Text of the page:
Monthly Archives: November 2010

some secrets revealed

Sunday 28 November 2010

these are the four small postcard paintings that i submitted to the recent rca secret exhibition at the royal college of art…

they were not signed on the front, nor do they have any titles…

other than the ubiquitous roman numerals…

untitled i, ii, iii and iv, 2010

if any environmental influence were needed for these four abstracts then maybe these four photographs might suffice to illustrate (i am now recycling some of my blog images since a quick delve into the image folder revealed over 1500 used on this blog so far!)


lake, early morning


winter field in fog


a long view of the fens


stubble field with frost

i received an email this week from someone who had bought one of my secret postcards at the aforementioned rca exhibition, which was nice – but i wonder who might have bought the others..? since the exhibition was a ‘secret’ the works were displayed in a random order, so my postcards would not have been displayed together. you can view all 2800 postcards on the rca secret website, with the artists’ names now revealed. i’ve been having another browse through the secret archive…

who’d have guessed this was a genuine Grayson Perry?

[grayson perry, rca secret postcard, 2010]

i wonder which artist grayson perry could possibly be referring to, with the big, vaguely spiritual shiny sculpture..? hmm, could it be..? the room filled with people reading text panels made me chuckle, a rather laborious task which seems to be a prerequisite at any curated exhibition, because we must first know and then we can fully appreciate the art in context… and what of the never-heard-of artist in the isolated project space..? those sparsely occupied white cubicles where the art is often presented in the minimalist manner of a forensic investigation – collections of things in cabinets, suspended in space or more fugitive offerings on the floor, or perhaps a projected video playing on a loop – but it’ll be too dark to read the text panel… we have all been there

perhaps this all hints at perry’s cynicism towards much contemporary art – that of spectacle and performance. grayson perry is a british artist whose work reveals (firstly in ceramics but more recently in textiles and printmaking) with a wry hogarthian eye, the cultural & social issues of our times. his work also graciously acknowledges many historical, narrative influences – one can see elements of european folk art, medieval paintings, classical greek, egyptian, chinese or japanese art. with a dash of dark comedy thrown into the creative pot he provides us with a thought-provoking visual commentary on contemporary life, from war to shopping.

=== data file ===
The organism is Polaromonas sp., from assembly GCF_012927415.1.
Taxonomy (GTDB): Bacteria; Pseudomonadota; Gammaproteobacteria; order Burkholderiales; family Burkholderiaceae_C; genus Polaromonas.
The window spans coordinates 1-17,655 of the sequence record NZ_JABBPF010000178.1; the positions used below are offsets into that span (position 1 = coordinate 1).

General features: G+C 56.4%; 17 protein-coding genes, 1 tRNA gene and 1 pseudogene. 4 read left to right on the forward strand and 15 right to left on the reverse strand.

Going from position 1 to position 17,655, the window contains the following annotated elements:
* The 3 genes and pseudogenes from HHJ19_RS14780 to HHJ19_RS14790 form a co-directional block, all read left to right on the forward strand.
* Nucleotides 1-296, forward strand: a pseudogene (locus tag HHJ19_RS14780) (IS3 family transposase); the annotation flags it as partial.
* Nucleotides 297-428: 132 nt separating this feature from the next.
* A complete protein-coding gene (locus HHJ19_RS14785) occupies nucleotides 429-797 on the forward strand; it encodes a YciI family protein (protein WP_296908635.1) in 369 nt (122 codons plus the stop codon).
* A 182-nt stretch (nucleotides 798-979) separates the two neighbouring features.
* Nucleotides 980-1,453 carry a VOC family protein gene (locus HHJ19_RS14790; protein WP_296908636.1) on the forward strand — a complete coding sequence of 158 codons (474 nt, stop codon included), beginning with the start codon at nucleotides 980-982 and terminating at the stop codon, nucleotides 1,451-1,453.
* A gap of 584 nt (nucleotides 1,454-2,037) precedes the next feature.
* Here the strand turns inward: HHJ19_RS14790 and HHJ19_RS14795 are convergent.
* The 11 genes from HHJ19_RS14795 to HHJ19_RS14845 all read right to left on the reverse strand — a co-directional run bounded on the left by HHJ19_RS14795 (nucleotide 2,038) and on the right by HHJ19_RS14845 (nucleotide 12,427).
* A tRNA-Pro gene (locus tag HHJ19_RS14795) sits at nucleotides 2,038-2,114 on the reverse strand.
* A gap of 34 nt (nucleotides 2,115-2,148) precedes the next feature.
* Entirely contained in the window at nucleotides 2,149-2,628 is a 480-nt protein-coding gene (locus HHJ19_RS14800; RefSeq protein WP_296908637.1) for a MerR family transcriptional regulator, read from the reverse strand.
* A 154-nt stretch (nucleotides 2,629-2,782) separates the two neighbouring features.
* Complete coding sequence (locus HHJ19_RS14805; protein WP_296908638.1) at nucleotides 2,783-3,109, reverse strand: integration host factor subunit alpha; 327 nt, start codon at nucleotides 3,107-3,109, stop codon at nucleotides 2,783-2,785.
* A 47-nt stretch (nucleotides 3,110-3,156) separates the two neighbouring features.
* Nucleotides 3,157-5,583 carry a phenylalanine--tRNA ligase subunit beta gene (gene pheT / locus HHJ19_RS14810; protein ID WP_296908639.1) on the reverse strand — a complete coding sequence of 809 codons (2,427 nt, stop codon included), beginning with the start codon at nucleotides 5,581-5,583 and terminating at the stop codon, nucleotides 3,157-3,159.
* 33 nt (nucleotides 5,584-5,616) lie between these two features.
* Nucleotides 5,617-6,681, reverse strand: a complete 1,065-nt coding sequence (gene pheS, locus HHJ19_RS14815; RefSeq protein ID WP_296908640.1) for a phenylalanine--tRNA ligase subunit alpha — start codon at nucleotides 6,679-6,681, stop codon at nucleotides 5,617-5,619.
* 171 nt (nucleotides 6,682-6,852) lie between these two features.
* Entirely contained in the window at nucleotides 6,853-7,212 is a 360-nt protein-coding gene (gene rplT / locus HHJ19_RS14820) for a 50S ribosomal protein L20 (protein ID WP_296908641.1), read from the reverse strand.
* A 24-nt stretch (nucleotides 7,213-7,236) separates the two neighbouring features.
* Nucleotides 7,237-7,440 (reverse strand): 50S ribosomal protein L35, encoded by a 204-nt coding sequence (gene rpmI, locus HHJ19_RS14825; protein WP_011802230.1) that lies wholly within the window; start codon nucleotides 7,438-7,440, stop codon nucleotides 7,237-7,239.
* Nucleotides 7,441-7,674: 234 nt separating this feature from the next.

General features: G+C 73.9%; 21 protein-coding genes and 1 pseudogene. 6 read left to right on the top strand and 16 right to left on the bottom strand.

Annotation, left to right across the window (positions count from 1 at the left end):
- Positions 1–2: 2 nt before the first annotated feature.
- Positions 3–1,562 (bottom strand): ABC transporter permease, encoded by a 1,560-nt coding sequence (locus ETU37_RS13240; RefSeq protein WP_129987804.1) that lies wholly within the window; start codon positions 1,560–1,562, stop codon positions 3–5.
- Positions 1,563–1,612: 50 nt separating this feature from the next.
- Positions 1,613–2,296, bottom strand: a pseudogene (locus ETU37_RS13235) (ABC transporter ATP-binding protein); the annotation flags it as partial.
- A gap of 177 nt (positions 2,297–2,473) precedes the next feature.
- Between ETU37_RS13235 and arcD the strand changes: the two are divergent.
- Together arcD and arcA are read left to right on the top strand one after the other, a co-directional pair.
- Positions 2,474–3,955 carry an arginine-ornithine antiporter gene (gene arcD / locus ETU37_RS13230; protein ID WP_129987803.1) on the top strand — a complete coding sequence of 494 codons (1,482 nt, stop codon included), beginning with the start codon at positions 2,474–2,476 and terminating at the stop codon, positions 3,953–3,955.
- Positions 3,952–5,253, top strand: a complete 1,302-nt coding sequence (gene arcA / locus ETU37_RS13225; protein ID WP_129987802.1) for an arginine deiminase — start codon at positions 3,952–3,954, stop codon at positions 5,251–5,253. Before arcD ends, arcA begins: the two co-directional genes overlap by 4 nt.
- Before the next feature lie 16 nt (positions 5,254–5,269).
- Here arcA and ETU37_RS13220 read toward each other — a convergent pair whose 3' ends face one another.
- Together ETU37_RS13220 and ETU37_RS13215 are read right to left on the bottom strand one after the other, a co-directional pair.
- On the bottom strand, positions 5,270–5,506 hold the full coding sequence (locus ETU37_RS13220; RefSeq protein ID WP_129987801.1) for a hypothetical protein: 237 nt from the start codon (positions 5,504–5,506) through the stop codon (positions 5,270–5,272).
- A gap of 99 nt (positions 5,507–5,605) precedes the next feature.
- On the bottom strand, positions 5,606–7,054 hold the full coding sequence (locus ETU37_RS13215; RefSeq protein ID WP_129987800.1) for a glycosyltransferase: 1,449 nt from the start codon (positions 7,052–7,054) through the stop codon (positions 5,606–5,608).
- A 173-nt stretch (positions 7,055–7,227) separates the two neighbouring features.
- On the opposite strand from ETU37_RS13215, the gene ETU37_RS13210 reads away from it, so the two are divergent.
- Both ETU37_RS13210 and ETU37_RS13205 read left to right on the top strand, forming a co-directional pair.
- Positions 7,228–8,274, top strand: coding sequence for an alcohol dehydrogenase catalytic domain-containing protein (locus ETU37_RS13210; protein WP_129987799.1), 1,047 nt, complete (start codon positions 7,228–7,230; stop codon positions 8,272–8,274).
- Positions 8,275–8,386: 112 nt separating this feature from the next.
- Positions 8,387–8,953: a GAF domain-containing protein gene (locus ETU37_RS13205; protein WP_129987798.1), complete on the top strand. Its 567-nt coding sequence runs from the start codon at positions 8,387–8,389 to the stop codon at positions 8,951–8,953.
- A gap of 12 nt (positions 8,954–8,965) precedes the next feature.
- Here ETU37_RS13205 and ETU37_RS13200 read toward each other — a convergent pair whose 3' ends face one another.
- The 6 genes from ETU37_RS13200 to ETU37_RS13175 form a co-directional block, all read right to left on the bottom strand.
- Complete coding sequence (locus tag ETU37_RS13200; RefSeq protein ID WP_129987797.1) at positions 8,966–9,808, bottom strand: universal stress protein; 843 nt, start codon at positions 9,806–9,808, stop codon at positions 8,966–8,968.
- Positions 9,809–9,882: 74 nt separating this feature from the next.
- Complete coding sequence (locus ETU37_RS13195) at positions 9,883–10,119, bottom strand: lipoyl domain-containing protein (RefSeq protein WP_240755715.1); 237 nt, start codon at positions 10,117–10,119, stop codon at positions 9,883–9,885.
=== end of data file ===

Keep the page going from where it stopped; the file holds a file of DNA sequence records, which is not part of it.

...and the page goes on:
i first saw his ceramic vases at the 2003 turner prize exhibition at tate britain and instantly knew he would win – and he did! he successfully married beautiful craftsmanship with thought-provoking and often shocking social narratives. i like that his ‘pots’ (as he still humbly calls them) bear the hallmarks of being handcrafted, ever so slightly irregular in the tradition of coiled pots – it seems unthinkable that he would use studio assistants, unlike the other brit artists of his generation. he still manages to assume the role of a roguish outsider and yet he is fast becoming something of national celebrity, in the mould of stephen fry or michael palin – entertaining and enlightening us in equal measure, but many are not happy that such ‘celebrities’ travel the world at our expense – but aren’t they missing the point? i think that perry is one of the most engaging & intelligent artists working in the uk.

[tracey emin, rca secret postcard, 2010]